When I started to write this piece, my plan was to tell the story of the naming of the London Boroughs in one go. Now, I’m as big a fan of the ‘long read’ as the next person, but when I got to 3,000 words and still hadn’t finished, it dawned on me that it might be worth breaking this story down…

It is a tale of political expediency, Civil Service pragmatism, frequent local outrage and, in one particular instance, Establishment stitch up. In this first part, I’ll focus on the overall brief for choosing the name of each new Borough and look at the first 11 candidates who broadly did as Sir Keith Joseph, the Minister of Housing and Local Government, requested. Then, in the next two parts, I’ll look at the other 21 Boroughs, each of whom made his life (and those of his civil servants) a misery for six months.

The context

By way of a brief reminder, the path to the 1963 London Government Act and the consequent local government reorganisation in 1965 was a tortuous one (1). There had long been calls for a reform of government in greater London as the metropolis had grown well beyond the boundaries of the London County Council area. Below County Council level, local government was spread across 28 Metropolitan Boroughs (plus the Corporation of London) within the LCC area, together with 3 County Boroughs and countless Municipal Boroughs and Urban District Councils beyond the LCC boundary.

In July 1957, the Macmillan government announced a Royal Commission to examine the question of local government in greater London. It was to be chaired by Sir Edwin Herbert and would deliver its final report in 1960. The Commission proposed 51 boroughs covering a geographical area that went well beyond the eventual Greater London administrative boundary. While the Commission’s findings heavily informed the thinking behind the final agreed position, the Government’s 1961 White Paper proposed fewer, larger boroughs and the subsequent review of the Greater London boundary saw many peripheral authorities excluded (often due to intense political lobbying from Councils who wished to have no direct political or administrative association with Greater London).

The final shape and pattern of the London Boroughs was determined in the spring and summer of 1962 by a series of conferences chaired by the town clerks of Oxford, Plymouth, South Shields and Cheltenham – a thankless task by anyone’s standards. The squabbling and manoeuvring that accompanied this process will provide ample material for a future blog!  Once the final 32 boroughs had been decided upon, they were each given a number for ease of reference (e.g. Borough 7 was the “grouping” (to use the Ministry’s term) of Lewisham and Deptford – in other words, the modern day London Borough of Lewisham).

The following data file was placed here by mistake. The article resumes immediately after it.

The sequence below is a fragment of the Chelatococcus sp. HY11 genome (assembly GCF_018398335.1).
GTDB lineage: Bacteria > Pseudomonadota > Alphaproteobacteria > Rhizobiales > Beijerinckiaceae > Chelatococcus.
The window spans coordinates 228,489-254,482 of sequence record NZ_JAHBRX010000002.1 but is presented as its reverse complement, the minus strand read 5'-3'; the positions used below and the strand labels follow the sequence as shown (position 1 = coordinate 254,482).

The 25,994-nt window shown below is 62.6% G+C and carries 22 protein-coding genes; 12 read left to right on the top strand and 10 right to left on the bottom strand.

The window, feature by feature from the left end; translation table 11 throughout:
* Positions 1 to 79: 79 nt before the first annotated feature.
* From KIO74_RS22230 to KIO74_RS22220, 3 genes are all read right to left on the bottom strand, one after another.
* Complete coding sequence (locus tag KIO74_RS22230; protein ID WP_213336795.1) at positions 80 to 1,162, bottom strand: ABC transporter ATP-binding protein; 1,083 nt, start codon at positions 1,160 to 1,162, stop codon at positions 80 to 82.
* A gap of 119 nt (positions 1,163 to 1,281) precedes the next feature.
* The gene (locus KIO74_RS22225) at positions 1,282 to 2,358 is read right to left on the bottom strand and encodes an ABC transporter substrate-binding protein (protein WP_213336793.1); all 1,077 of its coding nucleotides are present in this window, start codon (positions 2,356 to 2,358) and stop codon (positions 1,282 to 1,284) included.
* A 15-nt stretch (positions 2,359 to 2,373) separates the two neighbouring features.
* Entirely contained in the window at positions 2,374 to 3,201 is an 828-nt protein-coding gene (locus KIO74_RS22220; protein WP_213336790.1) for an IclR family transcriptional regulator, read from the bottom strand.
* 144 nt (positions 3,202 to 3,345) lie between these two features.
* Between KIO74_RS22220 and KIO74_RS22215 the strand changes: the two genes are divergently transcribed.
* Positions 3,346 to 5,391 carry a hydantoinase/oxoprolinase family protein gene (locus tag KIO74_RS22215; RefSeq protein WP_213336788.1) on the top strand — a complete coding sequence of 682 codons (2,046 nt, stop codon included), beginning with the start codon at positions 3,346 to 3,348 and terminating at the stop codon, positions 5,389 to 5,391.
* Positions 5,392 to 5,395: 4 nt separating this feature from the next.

It might have been easier to have stuck with the numbers to identify the new local authorities, although “I live in Borough no. 23” does lack a bit of charm. It was time to broach the thorny issue of naming.

Our story therefore begins in the June of 1963…

The brief

On 21 June 1963, the town clerks of each affected local authority received a letter from the Ministry of Housing and Local Government setting out the process for arriving at names for the Boroughs.

In laying down the ground rules, the letter explained that:

“There are a few general points which the Minister suggests that Councils might have in mind.

He believes it to be important that the new boroughs should have short and simple names. Complex names and artificial hybrids will not, he suggests, commend themselves to public opinion nor attract loyalties; and he feels sure they are best avoided.

In many cases it is likely to be obvious that the best name will be the name of the place generally recognised as the centre of the new borough; this will often but not necessarily be the name of one of the existing local government areas.

The Minister would ask all local authorities to approach this matter as dispassionately as they can. He recognises that the fact that some existing local authority names will inevitably not figure in the titles of the new boroughs will cause regrets.”